To argue that the City hurts Britain’s economy might seem crazy. But research increasingly shows that all the money swirling around our oversized financial sector may actually be making us collectively poorer. As Britain’s economy has steadily become re-engineered towards serving finance, other parts of the economy have struggled to survive in its shadow, like seedlings starved of light and water under the canopy of a giant, deep-rooted and invasive tree. Generations of leaders from Margaret Thatcher to Tony Blair to Theresa May have believed that the City is the goose that lays Britain’s golden eggs, to be prioritised, pampered and protected. But the finance curse analysis shows an oversized City to be a different bird: a cuckoo in the nest, crowding out other sectors.
We all need finance. We need it to pay our bills, to help us save for retirement, to redirect our savings to businesses so they can invest, to insure us against unforeseen calamities, and also sometimes for speculators to sniff out new investment opportunities in our economy. We need finance – but this tells us nothing about how big our financial centre should be or what roles it should serve.
A growing body of economic research confirms that once a financial sector grows above an optimal size and beyond its useful roles, it begins to harm the country that hosts it. The most obvious source of damage comes in the form of financial crises – including the one we are still recovering from a decade after the fact. But the problem is in fact older, and bigger. Long ago, our oversized financial sector began turning away from supporting the creation of wealth, and towards extracting it from other parts of the economy. To achieve this, it shapes laws, rules, thinktanks and even our culture so that they support it. The outcomes include lower economic growth, steeper inequality, distorted markets, spreading crime, deeper corruption, the hollowing-out of alternative economic sectors and more.
Newly published research makes a first attempt to assess the scale of the damage to Britain. According to a new paper by Andrew Baker of the University of Sheffield, Gerald Epstein of the University of Massachusetts Amherst and Juan Montecino of Columbia University, an oversized City of London has inflicted a cumulative £4.5tn hit on the British economy from 1995-2015. That is worth around two-and-a-half years’ economic output, or £170,000 per British household. The City’s claims of jobs and tax benefits are washed away by much, much bigger harms.
This estimate is the sum of two figures. First, £1.8tn in lost economic output caused by the global financial crisis since 2007 (a figure quite compatible with a range suggested by the Bank of England’s Andrew Haldane a few years ago). And second, £2.7tn in “misallocation costs” – what happens when a powerful finance sector is diverted away from useful roles (such as converting our savings into business investment) toward activities that distort the rest of the economy and siphon wealth from it. The calculation of these costs is based on established international research showing that a typical finance sector tends to reach its optimal size when credit to the private sector is equivalent to 90-100% of gross domestic product, then starts to curb growth as finance grows. Britain passed its optimal point long ago, averaging around 160% on the relevant measure of credit to GDP from 1995-2016.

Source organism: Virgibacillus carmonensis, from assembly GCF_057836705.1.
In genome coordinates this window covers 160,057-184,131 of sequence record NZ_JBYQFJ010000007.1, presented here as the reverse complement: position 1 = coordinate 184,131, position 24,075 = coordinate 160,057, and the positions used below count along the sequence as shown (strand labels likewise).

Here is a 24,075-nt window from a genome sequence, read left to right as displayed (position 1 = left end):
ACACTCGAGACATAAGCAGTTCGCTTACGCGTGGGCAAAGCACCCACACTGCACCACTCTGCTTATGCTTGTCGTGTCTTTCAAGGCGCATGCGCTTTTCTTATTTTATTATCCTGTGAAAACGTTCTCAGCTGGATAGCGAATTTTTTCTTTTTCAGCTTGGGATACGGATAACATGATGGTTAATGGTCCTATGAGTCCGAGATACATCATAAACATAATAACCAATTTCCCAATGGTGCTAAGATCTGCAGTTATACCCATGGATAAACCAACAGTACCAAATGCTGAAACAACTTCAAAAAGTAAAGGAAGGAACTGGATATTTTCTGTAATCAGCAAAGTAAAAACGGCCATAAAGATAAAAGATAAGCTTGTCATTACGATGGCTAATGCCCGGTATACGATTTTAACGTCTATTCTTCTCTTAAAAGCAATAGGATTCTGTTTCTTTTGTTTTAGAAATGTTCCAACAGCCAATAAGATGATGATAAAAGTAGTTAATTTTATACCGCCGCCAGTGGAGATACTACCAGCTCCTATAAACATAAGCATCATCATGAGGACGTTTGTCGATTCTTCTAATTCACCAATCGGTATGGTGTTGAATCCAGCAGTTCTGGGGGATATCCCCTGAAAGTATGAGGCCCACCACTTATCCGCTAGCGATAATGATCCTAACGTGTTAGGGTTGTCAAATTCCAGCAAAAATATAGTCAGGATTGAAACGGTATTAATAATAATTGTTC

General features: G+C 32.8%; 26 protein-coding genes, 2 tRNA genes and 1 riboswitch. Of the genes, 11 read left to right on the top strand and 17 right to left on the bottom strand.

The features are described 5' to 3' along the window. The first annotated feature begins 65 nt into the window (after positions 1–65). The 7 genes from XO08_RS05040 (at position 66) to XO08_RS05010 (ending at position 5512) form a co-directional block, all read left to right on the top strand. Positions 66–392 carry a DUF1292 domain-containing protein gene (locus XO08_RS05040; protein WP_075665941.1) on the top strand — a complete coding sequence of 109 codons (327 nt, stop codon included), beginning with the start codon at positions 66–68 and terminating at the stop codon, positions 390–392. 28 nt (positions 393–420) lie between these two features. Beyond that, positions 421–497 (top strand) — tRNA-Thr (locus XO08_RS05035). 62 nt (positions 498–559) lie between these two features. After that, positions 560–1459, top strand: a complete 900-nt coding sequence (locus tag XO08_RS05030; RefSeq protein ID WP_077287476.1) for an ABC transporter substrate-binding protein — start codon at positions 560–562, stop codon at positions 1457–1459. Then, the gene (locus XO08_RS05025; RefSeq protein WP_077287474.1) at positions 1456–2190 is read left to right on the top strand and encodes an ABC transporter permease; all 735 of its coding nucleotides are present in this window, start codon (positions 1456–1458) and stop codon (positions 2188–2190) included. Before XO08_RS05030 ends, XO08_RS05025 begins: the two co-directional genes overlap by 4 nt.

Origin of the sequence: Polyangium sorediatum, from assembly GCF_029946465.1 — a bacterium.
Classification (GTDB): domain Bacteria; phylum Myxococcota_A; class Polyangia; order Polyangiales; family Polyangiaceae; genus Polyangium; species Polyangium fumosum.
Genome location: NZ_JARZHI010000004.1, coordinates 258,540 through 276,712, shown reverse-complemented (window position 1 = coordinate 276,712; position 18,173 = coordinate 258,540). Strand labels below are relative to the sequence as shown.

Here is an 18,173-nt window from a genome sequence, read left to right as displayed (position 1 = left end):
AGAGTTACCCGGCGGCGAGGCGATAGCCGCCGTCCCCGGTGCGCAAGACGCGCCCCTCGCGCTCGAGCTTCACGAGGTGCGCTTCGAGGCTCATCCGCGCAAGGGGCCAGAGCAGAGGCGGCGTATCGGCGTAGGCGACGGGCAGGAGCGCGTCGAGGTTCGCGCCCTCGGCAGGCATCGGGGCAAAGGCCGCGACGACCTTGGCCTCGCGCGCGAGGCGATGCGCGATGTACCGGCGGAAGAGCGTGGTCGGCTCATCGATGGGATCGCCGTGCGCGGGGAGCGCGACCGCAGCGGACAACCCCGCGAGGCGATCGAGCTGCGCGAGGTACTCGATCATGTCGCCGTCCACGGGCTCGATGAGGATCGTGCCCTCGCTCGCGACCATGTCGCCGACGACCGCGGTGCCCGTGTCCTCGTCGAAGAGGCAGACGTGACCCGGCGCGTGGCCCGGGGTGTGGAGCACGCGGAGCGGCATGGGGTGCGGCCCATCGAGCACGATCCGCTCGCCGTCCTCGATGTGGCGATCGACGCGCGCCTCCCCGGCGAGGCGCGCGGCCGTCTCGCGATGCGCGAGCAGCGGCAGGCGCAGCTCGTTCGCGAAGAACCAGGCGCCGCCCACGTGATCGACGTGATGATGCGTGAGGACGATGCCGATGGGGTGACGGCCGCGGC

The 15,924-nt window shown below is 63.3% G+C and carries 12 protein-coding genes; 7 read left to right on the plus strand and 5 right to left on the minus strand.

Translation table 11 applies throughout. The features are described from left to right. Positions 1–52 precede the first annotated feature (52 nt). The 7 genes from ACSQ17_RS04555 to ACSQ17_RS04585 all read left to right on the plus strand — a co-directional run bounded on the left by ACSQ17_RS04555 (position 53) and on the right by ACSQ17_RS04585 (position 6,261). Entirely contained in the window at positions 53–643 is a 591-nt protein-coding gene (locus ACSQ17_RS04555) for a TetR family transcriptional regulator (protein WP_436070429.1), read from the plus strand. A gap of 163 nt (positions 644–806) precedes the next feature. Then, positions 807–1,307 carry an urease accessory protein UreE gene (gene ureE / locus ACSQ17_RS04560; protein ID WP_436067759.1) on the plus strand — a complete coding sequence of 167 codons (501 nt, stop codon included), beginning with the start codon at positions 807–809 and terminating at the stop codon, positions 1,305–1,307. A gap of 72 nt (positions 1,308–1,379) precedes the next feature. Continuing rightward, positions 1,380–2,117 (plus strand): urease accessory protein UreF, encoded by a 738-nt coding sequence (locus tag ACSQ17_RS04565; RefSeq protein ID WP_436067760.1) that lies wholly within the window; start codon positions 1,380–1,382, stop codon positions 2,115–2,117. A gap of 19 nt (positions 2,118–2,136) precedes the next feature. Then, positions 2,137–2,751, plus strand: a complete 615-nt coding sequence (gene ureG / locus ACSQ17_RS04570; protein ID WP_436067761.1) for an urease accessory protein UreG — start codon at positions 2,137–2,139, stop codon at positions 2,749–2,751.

This £2.7tn is added to the £1.8tn, checking carefully for overlap or double-counting, to make £4.5tn. This is a first rough approximation for how much additional GDP Britons might have enjoyed if the City had been smaller, and serving its traditional useful roles. (A third, £700bn category of “excess profits” and “excess remuneration” accruing to financial players has been excluded, to be conservative.)
But what exactly are these “misallocation costs?” There are many. For instance, you might expect the growth in our giant financial sector to provide a fountain of investment for other sectors in our economy, but the exact opposite has happened. A century or more ago, 80% of bank lending went to businesses for genuine investment. Now, less than 4% of financial institutions’ business lending goes to manufacturing – instead, financial institutions are lending mostly to each other, and into housing and commercial real estate.